# Is this the same as the conditial expectation in risk neutral pricing formula?

Let the dynamic of underlying asset $S_t$ under objective probability measure $\mathbb{P}$ be as follow $$dS = \mu Sdt + \sigma S dW_t^{\mathbb{P}}.$$ We now define another probability measure $\mathbb{Q}$ under which the $S$-process has a different probability distribution. This is done by defining the $\mathbb{Q}$-dynamics of $S_t$ as $$dS_t = r S_t dt + \sigma S_t dW_t^{\mathbb{Q}}$$

We know the arbitrage free price of the claim $f(S_T)$, at time $t$ is given by $$\Pi(t) = e^{-r(T-t)}\mathbb{E}^Q_{t,s}\left[ f(S_T)\right]$$. The subscripts $t,s$ indicate that we take the expectation given the initial condition that $S(t) = s$. Is this theorem equivalent to writing $E^Q \left(f(S_T) | \mathcal{F}_t\right)$, that is, the expectation "given what we know at time $t$", which is another way that I've seen the risk neutral formula written down?

The reason for my confusion is that in the former, we only assume that we know the price at time $t$ exactly, but in the latter with the conditional expectation, we have access to the entire path information contained in $\mathcal{F}_t$, right? So how can they be equivalent, when the latter is a narrower form of expectation?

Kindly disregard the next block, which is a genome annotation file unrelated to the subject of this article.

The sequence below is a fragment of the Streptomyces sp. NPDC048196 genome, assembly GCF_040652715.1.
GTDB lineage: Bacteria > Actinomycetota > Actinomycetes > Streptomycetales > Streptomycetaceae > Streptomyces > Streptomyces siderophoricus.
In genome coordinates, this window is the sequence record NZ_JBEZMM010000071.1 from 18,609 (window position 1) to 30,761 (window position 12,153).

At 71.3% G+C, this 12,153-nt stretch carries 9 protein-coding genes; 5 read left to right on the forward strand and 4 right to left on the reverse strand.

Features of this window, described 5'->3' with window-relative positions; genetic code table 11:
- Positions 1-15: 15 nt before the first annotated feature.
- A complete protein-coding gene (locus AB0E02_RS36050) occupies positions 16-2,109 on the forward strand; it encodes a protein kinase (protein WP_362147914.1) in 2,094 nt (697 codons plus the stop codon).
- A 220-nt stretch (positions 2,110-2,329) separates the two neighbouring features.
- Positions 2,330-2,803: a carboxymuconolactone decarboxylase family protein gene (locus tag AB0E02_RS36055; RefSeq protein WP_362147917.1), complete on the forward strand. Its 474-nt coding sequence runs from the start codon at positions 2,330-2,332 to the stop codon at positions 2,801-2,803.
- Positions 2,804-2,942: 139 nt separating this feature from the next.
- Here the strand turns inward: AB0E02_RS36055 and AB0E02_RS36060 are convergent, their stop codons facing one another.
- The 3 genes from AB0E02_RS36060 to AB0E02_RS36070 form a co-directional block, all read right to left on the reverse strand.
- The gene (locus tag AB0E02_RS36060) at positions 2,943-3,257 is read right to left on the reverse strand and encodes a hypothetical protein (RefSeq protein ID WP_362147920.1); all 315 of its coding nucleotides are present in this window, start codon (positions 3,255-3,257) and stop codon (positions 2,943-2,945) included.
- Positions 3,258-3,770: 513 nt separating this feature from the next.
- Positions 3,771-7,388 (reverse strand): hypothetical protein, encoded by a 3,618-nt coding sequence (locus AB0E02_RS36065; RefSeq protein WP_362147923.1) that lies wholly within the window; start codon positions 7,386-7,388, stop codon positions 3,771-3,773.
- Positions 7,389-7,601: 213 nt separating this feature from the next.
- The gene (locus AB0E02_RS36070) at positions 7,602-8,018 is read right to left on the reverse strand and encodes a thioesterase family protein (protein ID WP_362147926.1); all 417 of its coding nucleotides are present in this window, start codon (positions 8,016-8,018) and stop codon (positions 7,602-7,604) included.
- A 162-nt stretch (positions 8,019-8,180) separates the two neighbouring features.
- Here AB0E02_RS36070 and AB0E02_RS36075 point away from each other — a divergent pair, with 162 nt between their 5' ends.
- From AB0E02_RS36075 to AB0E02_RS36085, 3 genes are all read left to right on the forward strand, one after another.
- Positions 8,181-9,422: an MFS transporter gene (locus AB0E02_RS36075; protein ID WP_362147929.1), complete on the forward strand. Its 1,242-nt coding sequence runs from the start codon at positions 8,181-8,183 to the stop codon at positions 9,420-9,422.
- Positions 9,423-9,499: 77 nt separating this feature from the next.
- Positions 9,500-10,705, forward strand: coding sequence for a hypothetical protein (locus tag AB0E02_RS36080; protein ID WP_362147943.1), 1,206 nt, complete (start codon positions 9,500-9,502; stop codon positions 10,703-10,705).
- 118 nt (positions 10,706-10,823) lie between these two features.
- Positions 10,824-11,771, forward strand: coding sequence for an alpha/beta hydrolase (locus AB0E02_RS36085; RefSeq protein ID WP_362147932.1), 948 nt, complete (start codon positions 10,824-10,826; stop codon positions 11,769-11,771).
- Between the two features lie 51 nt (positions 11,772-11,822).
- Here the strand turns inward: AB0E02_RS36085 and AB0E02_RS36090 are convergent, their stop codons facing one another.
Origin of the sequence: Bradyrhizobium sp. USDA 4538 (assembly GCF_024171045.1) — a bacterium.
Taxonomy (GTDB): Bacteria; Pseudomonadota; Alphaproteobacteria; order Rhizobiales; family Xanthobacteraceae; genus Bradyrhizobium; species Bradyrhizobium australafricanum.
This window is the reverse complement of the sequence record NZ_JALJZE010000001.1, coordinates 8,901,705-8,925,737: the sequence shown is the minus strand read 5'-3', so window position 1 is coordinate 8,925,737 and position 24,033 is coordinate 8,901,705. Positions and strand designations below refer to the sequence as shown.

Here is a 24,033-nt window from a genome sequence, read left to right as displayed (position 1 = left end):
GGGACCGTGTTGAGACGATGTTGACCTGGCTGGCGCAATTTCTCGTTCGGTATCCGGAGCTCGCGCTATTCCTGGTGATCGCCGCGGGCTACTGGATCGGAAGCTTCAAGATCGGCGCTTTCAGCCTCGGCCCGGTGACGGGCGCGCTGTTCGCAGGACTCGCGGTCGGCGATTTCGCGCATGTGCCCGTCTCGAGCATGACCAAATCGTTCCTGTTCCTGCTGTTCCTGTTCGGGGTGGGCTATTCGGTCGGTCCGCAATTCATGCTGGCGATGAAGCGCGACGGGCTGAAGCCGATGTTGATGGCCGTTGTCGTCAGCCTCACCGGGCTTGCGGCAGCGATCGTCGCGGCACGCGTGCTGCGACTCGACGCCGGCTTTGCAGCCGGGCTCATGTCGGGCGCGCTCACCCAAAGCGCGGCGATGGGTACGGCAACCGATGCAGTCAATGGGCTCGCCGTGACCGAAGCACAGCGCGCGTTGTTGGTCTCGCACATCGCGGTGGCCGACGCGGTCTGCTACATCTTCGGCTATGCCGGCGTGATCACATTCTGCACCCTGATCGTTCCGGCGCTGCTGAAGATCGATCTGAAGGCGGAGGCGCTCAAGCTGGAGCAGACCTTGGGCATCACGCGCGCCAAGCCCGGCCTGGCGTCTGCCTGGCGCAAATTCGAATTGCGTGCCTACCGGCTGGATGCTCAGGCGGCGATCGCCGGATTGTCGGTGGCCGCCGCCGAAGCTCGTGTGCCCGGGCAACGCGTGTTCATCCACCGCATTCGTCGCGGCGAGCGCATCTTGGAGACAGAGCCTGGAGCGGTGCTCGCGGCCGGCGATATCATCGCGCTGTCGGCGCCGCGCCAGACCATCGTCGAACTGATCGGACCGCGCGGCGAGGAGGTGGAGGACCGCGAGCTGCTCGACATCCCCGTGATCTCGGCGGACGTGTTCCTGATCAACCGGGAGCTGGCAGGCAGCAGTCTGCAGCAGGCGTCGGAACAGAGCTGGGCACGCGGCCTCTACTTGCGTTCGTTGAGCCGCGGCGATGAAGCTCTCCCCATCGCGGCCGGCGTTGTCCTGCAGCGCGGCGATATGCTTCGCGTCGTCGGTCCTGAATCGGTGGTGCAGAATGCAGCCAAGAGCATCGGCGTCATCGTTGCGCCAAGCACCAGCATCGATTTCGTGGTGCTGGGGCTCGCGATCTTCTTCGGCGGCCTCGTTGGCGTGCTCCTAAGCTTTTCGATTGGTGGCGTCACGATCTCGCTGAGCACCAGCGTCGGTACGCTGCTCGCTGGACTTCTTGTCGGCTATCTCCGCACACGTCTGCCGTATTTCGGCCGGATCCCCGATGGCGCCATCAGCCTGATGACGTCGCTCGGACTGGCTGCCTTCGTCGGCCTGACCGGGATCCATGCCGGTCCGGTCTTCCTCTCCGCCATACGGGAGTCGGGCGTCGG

• What is the evolution of Stock price? – user16651 Dec 16 '16 at 19:06

In the case you mentioned, the terminal payoff of the contingent claim only depends on $S_T$. You have

\begin{equation} S_T = S_t \exp \left\{ \left( r - \frac{1}{2} \sigma^2 \right) (T - t) + \sigma \left( W_T - W_t \right) \right\}. \end{equation}

I assume that $\mathcal{F}_t$ is the natural filtration generated by the processes $S$ or equivalently $W$. In that case, $S_t$ is $\mathcal{F}_t$-measurable and the increment $W_T - W_t$ is independent of $\mathcal{F}_t$. Consequently,

\begin{equation} \mathbb{E} \left[ \left. f \left( S_T \right) \right| \mathcal{F}_t \right] = \mathbb{E} \left[ \left. f \left( S_T \right) \right| \sigma \left( S_t \right) \right] = g \left( t, S_t \right). \end{equation}

I.e. the additional information from observing the full path of $S$ over the interval $[0, t]$ is not relevant for computing the conditional expectation.

You could construct path-dependent contingent claims, where this does not hold. Consider e.g. a knock-out barrier option with terminal payoff

\begin{equation} f \left( S_T, M_T \right) = h \left( S_T \right) \mathrm{1} \left\{ M_T < B \right\}, \end{equation}

where $M_t = \max_{u \in [0, t]} S_u$ is the running maximum of the process $S$. In this case,

\begin{equation} \mathbb{E} \left[ \left. f \left( S_T \right) \right| \mathcal{F}_t \right] \neq \mathbb{E} \left[ \left. f \left( S_T \right) \right| \sigma \left( S_t \right) \right] \end{equation}

since by just knowing $S_t < B$, we don't know if also $M_t < B$. However,

\begin{equation} \mathbb{E} \left[ \left. f \left( S_T \right) \right| \mathcal{F}_t \right] = \mathbb{E} \left[ \left. f \left( S_T \right) \right| \sigma \left( S_t, M_t \right) \right] = g \left( t, S_t, M_t \right). \end{equation}